Gitolite is a missing puzzle with git toolset. It was a great discovery because until I found it I had hard time to sort out access privileges to git repositories. It is simple solution with aesthetic interface and privileges. Also well tested in practice because is used by But devil is in the detail. Once a list of my repositories grow, access privileges complicate. And I have recently wasted well over an hour of my time which I had to spend figuring out how its access control system really works.


In its principles it is enough to work with just a couple of basic permissions like R (read), RW (R + create/fastforward/push a ref) and RW+ (RW + rewind/delete a ref). The - (minus sign) removes an access.

There are some other other permissions like D/C/M which I was not interested in yet.

Gitolite Access Check Flow

The config file is parsed from top to bottom. But there is one more thing - there are two different flows: Flow #1 for read only operations (R - fetch, clone), and flow #2 for changes (RW+). Normally the read access does not respect deny rules. There is an option to change that but by default read only access discards all

repo testing
    RW+         = jxa
    -    master = aga
    RW+ dev/    = aga
    RW          = aga

In the example above user jxa has all access to all branches, including delete/rewind. User aga has all possible privileges to do anything with branches starting with dev/, for branches not starting with dev/, aga may create and fast forward, but not rewind nor delete. For the master read access (clone, pull) shall be granted (because of flow #1), but all other privileges revoked.

However it did not work with my testing procedures. See below how I test it.


I found it comfortable to test directly at the server. Gitolite documentation mentions gitolite access command. Here is its syntax:

   gitolite access [-q|-s] <repo> <user> <perm> <ref>

Instead of changing the gitolite.conf at remote git repository, commiting and pushing it to the git server - I choose to edit the file at the server, usually it is $HOME/.gitolite/conf/gitolite.conf. It needs to be compiled after any change by gitolite compile.

Unexpected Results

So I had to spend more time to figure out why it works differently than what was described above and is written in the documentation. Below we follow a scenario where user aga requests fetch/clone access to master branch.

git@aws4:~/.gitolite/conf$ gitolite access -s testing aga R master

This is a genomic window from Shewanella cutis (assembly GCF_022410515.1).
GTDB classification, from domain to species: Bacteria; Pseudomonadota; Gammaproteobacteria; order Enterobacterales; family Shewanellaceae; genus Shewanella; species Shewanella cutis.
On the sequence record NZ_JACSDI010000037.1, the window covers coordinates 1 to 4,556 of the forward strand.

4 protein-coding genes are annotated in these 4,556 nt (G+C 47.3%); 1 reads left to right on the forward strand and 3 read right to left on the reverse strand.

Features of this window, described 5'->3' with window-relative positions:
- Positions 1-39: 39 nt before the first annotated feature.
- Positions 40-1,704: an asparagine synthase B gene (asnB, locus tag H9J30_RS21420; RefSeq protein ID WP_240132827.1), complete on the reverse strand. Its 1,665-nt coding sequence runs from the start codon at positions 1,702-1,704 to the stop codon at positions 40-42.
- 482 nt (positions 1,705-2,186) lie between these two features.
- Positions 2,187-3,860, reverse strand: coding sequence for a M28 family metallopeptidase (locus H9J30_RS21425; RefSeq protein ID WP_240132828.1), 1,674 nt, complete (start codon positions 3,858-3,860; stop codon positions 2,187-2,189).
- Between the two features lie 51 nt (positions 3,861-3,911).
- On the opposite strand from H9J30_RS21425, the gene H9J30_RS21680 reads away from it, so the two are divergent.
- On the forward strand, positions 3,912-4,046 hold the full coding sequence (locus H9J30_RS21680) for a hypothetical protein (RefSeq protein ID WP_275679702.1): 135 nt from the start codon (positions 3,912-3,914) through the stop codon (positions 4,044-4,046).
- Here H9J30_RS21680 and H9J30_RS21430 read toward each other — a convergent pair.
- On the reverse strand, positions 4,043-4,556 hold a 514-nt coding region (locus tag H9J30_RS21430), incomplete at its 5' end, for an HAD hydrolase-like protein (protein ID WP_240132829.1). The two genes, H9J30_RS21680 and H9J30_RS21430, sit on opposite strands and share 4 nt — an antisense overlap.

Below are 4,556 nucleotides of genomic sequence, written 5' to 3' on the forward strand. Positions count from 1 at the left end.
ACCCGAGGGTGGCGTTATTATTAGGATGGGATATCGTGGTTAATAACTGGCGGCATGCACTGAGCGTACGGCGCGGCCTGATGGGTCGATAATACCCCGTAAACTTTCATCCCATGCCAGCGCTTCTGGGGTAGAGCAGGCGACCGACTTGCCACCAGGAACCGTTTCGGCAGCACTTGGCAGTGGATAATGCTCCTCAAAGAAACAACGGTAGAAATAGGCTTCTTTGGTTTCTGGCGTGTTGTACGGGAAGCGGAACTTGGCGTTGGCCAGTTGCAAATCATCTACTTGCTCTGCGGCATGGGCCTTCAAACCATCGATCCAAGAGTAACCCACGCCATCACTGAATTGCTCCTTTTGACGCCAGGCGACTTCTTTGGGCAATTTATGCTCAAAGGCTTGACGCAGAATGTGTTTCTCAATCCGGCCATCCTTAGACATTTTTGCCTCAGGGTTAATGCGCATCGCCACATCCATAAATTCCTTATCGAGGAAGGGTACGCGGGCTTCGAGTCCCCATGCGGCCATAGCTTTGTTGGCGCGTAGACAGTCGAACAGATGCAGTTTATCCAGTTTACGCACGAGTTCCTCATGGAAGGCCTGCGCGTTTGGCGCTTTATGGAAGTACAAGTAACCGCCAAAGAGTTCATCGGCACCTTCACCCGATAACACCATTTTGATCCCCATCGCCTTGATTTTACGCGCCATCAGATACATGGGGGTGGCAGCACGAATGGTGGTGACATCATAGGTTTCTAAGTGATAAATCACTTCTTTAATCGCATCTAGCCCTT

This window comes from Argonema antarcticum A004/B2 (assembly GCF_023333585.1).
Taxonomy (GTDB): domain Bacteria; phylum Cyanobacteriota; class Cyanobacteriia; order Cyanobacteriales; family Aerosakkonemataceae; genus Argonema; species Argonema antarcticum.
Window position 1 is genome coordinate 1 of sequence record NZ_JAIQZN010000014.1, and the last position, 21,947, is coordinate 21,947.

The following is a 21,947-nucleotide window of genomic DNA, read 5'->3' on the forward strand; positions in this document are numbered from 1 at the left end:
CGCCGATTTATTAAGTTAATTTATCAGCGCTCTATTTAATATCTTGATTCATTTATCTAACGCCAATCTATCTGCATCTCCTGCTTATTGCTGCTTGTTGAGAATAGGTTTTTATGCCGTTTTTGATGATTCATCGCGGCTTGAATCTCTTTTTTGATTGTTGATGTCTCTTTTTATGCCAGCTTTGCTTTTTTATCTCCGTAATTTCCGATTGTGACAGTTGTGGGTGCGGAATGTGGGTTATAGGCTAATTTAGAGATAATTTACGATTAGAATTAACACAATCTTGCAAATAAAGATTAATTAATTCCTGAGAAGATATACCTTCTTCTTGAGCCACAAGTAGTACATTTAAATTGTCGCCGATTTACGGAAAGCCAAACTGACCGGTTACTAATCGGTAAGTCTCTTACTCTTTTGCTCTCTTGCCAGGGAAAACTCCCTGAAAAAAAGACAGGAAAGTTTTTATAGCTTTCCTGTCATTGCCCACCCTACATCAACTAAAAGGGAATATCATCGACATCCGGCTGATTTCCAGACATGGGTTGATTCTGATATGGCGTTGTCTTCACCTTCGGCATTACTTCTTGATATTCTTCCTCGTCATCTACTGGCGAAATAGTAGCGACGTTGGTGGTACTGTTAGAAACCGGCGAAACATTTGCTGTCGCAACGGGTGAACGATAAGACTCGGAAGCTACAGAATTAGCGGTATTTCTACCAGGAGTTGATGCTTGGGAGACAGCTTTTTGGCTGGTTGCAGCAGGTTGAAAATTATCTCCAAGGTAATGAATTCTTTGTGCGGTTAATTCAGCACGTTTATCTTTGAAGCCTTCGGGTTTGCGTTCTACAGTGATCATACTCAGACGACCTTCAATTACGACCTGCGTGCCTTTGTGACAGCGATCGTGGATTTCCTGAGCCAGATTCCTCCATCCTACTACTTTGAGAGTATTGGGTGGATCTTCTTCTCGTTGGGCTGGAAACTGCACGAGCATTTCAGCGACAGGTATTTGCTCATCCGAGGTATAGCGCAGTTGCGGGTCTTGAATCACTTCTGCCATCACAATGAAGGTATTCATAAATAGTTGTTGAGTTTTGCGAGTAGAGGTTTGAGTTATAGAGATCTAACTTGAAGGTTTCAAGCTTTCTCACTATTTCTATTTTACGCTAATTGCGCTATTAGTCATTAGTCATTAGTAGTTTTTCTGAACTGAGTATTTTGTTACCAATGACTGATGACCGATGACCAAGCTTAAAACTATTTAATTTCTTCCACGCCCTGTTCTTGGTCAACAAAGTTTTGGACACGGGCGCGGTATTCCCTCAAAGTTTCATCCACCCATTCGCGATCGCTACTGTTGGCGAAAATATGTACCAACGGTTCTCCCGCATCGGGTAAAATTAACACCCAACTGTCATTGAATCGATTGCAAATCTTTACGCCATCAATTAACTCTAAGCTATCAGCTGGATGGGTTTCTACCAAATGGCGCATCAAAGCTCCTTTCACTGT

d => skipped deny rule due to ref unknown or 'any',
    r => skipped due to refex not matching,
    p => skipped due to perm (W, +, etc) not matching,
    D => explicitly denied,
    A => explicitly allowed,
    F => denied due to fallthru (no rules matched)

  D        gitolite.conf:3          -    master = aga

R refs/heads/master testing aga DENIED by refs/heads/master

According to our rules, aga should be granted fetch/clone to master, because flow #1 ignores deny rules and grants access in line number 5. So gitolite does not behave as described.

Let’s check another scenario, instead of naming a particular branch we may use word any to test an access to unspecified brach.

git@aws4:~/.gitolite/conf$ gitolite access -s testing aga R any
    d => skipped deny rule due to ref unknown or 'any',
    r => skipped due to refex not matching,
    p => skipped due to perm (W, +, etc) not matching,
    D => explicitly denied,
    A => explicitly allowed,
    F => denied due to fallthru (no rules matched)

  d        gitolite.conf:3          -    master = aga
  A        gitolite.conf:4          RW+ dev/    = aga


This time access tool explicitely skips the deny rule of line 3 and grants access based on the line 4, because as I presume, any means any branch, dev including. This kind of testing with any does not look useful at first glance. But it is actually useful, just follow my path and look what I have found:

git@aws4:~/.gitolite/conf$ less ~/bin/commands/access

    The 'any' ref is special -- it ignores deny rules, thus simulating
    gitolite's behaviour during the pre-git access check (see 'deny-rules'
    section in rules.html for details).

Why did they hide it here? Indeed it matches flow #1 definition - it is supposed to ignore all deny rules and all refexes.

Wrap Up

So actually the gitolite access utility works as designed but we have to test it twice: once for write access, and another one for read access using any as the branch name.

Another motion - the documentation is usually poor, check the source code by yourself.